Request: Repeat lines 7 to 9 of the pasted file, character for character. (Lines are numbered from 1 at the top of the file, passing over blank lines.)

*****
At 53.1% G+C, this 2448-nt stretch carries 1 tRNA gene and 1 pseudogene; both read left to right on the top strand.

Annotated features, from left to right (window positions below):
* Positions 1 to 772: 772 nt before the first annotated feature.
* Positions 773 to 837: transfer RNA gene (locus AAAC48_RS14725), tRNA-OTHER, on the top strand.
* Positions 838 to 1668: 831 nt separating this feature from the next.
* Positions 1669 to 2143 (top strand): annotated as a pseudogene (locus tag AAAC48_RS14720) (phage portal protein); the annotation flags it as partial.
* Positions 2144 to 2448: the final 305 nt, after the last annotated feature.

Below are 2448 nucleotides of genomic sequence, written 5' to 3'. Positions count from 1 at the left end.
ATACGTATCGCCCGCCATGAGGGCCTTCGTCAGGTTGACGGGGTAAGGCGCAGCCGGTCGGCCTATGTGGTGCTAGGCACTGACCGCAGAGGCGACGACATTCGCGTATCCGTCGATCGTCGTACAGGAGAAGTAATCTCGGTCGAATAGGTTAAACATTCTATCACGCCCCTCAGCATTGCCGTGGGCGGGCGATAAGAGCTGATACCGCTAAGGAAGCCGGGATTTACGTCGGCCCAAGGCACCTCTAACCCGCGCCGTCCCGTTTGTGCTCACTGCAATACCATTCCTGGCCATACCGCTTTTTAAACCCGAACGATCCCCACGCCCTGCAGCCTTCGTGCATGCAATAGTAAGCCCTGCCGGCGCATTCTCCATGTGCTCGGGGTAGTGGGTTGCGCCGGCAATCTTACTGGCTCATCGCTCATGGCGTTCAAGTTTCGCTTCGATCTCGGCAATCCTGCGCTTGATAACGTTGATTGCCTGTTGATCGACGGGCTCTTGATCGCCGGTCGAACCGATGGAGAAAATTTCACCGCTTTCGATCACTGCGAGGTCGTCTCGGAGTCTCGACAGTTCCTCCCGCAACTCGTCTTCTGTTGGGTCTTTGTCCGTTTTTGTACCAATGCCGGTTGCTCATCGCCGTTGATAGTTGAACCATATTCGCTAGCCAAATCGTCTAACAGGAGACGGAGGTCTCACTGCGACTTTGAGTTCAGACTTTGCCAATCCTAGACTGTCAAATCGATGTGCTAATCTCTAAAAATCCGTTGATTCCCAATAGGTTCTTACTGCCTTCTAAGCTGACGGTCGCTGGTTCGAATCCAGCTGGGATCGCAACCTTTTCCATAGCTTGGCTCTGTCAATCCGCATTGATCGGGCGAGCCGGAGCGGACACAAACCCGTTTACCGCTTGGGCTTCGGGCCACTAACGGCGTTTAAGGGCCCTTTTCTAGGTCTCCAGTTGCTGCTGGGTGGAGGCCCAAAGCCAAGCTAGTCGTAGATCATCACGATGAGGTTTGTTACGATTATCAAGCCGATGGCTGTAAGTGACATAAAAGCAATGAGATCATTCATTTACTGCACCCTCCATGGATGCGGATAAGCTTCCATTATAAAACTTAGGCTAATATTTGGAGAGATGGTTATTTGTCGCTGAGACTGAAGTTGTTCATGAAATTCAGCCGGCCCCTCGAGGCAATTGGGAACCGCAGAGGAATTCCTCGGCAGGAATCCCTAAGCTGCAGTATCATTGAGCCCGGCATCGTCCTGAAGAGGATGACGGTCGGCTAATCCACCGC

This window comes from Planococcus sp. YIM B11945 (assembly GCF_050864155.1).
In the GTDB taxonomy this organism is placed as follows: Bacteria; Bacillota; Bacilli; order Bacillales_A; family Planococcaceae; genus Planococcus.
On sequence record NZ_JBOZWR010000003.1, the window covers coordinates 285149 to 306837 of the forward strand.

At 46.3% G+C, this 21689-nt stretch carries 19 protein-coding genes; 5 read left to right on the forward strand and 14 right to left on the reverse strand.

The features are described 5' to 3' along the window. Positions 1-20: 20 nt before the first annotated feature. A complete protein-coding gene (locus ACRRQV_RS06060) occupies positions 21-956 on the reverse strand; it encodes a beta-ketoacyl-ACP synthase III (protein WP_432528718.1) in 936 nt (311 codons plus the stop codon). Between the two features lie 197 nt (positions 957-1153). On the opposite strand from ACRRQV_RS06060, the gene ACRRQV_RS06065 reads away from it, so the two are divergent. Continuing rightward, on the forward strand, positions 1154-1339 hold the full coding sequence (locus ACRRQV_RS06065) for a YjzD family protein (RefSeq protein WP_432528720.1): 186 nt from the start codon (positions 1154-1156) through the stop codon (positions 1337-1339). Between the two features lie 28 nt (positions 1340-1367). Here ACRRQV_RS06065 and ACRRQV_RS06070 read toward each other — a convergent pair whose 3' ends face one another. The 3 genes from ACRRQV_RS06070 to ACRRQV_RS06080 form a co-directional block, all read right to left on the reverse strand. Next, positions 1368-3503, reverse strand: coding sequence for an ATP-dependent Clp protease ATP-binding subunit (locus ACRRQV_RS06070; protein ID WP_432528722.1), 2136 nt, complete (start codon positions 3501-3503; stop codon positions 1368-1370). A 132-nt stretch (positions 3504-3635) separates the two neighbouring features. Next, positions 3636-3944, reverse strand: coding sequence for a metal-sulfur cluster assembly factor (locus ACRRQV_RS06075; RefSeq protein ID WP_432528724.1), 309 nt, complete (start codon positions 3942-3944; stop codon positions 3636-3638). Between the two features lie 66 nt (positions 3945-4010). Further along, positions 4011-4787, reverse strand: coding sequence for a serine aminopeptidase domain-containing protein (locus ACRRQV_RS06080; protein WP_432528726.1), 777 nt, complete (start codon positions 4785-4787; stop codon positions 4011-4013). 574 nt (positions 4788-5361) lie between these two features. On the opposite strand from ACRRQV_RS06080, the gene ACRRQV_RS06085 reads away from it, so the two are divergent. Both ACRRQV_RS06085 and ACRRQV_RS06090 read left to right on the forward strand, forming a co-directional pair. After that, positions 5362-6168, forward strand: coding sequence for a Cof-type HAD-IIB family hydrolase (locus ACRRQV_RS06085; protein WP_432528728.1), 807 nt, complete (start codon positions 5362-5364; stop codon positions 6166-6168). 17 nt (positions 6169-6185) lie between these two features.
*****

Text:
* Positions 2144 to 2448: the final 305 nt, after the last annotated feature.

Below are 2448 nucleotides of genomic sequence, written 5' to 3'. Positions count from 1 at the left end.
ATACGTATCGCCCGCCATGAGGGCCTTCGTCAGGTTGACGGGGTAAGGCGCAGCCGGTCGGCCTATGTGGTGCTAGGCACTGACCGCAGAGGCGACGACATTCGCGTATCCGTCGATCGTCGTACAGGAGAAGTAATCTCGGTCGAATAGGTTAAACATTCTATCACGCCCCTCAGCATTGCCGTGGGCGGGCGATAAGAGCTGATACCGCTAAGGAAGCCGGGATTTACGTCGGCCCAAGGCACCTCTAACCCGCGCCGTCCCGTTTGTGCTCACTGCAATACCATTCCTGGCCATACCGCTTTTTAAACCCGAACGATCCCCACGCCCTGCAGCCTTCGTGCATGCAATAGTAAGCCCTGCCGGCGCATTCTCCATGTGCTCGGGGTAGTGGGTTGCGCCGGCAATCTTACTGGCTCATCGCTCATGGCGTTCAAGTTTCGCTTCGATCTCGGCAATCCTGCGCTTGATAACGTTGATTGCCTGTTGATCGACGGGCTCTTGATCGCCGGTCGAACCGATGGAGAAAATTTCACCGCTTTCGATCACTGCGAGGTCGTCTCGGAGTCTCGACAGTTCCTCCCGCAACTCGTCTTCTGTTGGGTCTTTGTCCGTTTTTGTACCAATGCCGGTTGCTCATCGCCGTTGATAGTTGAACCATATTCGCTAGCCAAATCGTCTAACAGGAGACGGAGGTCTCACTGCGACTTTGAGTTCAGACTTTGCCAATCCTAGACTGTCAAATCGATGTGCTAATCTCTAAAAATCCGTTGATTCCCAATAGGTTCTTACTGCCTTCTAAGCTGACGGTCGCTGGTTCGAATCCAGCTGGGATCGCAACCTTTTCCATAGCTTGGCTCTGTCAATCCGCATTGATCGGGCGAGCCGGAGCGGACACAAACCCGTTTACCGCTTGGGCTTCGGGCCACTAACGGCGTTTAAGGGCCCTTTTCTAGGTCTCCAGTTGCTGCTGGGTGGAGGCCCAAAGCCAAGCTAGTCGTAGATCATCACGATGAGGTTTGTTACGATTATCAAGCCGATGGCTGTAAGTGACATAAAAGCAATGAGATCATTCATTTACTGCACCCTCCATGGATGCGGATAAGCTTCCATTATAAAACTTAGGCTAATATTTGGAGAGATGGTTATTTGTCGCTGAGACTGAAGTTGTTCATGAAATTCAGCCGGCCCCTCGAGGCAATTGGGAACCGCAGAGGAATTCCTCGGCAGGAATCCCTAAGCTGCAGTATCATTGAGCCCGGCATCGTCCTGAAGAGGATGACGGTCGGCTAATCCACCGC